If you want to be happy, learn to think
If we are to interpret the current context virtuously, critical thinking is fundamental.
By Borja Santos, Executive Director at IE School of Public and Global Affairs and professor of practice of International Development and Public Policy.
“I am myself and my circumstance, and if I do not save it, I do not save myself,” wrote the Spanish philosopher José Ortega y Gasset in his 1914 collection of essays, Meditations on the Quijote. After almost two months confined to our homes, the philosophy behind those words could not be clearer. Not so much in the strict sense of surviving the pandemic, but also for the impact of this new context, which is conditioning our mental health, our behavior and, in the end, our happiness. For Ortega, the degree to which an event affects us is conditioned not so much by what happens, but by the way we interpret this event. If we are to interpret the current context virtuously, critical thinking is fundamental.
The university, in addition to being a space for the transmission of knowledge, must also be a transformative space for young people: an environment where they can continue learning to think, daring to use their own reason (sapere aude), to understand and control their emotions, to interpret their circumstances better, and to act in an exemplary manner. Perhaps that is why all the efforts and activities we carry out at IE University are particularly important at this time: our innovative and participatory teaching that develops students’ judgment; the cross-curricular classes in arts and humanities; and transformative trips and experiences, such as a trip to Bhutan and Nepal, allowing students to better connect their feelings and thoughts and recognize the right path to their happiness.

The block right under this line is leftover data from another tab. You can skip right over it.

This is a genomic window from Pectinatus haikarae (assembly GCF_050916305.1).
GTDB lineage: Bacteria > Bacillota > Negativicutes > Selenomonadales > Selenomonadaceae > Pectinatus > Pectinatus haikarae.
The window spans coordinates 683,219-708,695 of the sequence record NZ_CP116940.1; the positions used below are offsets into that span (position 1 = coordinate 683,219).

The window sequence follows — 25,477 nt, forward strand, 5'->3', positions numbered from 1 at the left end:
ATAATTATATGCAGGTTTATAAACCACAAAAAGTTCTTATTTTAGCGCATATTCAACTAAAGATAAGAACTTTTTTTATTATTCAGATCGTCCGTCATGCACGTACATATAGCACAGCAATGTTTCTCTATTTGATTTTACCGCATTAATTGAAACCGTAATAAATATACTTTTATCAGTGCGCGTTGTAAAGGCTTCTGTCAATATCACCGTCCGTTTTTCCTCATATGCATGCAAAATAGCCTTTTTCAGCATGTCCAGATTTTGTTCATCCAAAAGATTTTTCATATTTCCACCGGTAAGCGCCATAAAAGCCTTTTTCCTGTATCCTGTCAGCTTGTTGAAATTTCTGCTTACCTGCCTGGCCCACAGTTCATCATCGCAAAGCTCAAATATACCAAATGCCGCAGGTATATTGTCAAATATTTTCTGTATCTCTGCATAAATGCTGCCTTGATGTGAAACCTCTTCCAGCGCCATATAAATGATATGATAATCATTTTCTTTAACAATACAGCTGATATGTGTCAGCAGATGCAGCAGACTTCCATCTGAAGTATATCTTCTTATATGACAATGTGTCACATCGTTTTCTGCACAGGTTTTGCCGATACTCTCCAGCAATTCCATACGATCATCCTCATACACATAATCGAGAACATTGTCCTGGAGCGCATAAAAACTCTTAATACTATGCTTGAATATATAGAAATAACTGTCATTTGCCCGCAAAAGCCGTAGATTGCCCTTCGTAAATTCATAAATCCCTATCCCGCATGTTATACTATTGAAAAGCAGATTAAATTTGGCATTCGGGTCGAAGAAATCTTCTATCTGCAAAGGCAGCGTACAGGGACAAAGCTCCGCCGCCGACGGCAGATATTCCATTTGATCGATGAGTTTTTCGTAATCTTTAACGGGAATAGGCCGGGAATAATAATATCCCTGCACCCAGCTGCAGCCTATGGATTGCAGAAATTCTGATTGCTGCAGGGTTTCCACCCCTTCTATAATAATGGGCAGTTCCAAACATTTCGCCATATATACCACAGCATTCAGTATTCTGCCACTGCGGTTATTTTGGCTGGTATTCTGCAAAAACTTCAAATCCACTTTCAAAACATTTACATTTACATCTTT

In this journey and fight against COVID-19, our critical thinking will face many challenges and obstacles. I would like to highlight four of them that are critical during lockdown.
1. The fight against experiential overconsumption and dependency on emotions
Juan Carlos Ruiz, a Spanish philosopher whose book, El arte de pensar (The art of thinking) I will quote from in this article, says we associate happiness with emotional consumption rather than with reason. As material consumption is increasingly frowned upon, we are now in search of constant experiential consumption, seeking new sensations that disturb us, that excite us, and that are capable of altering our state of mind (always associated with positive emotions). In short, we have become dependent on emotions and sensations. It is not surprising that on the first weekend of lockdown, WhatsApp groups were filled with information about how to maintain our daily dose of experiential consumption (online plays, live concerts on Instagram, video calls, free books and films, etc.). No wonder that for a large part of society, the lockdown has generated feelings of disappointment, anxiety and in many cases depression, all mixed with a boredom that for some is unbearable.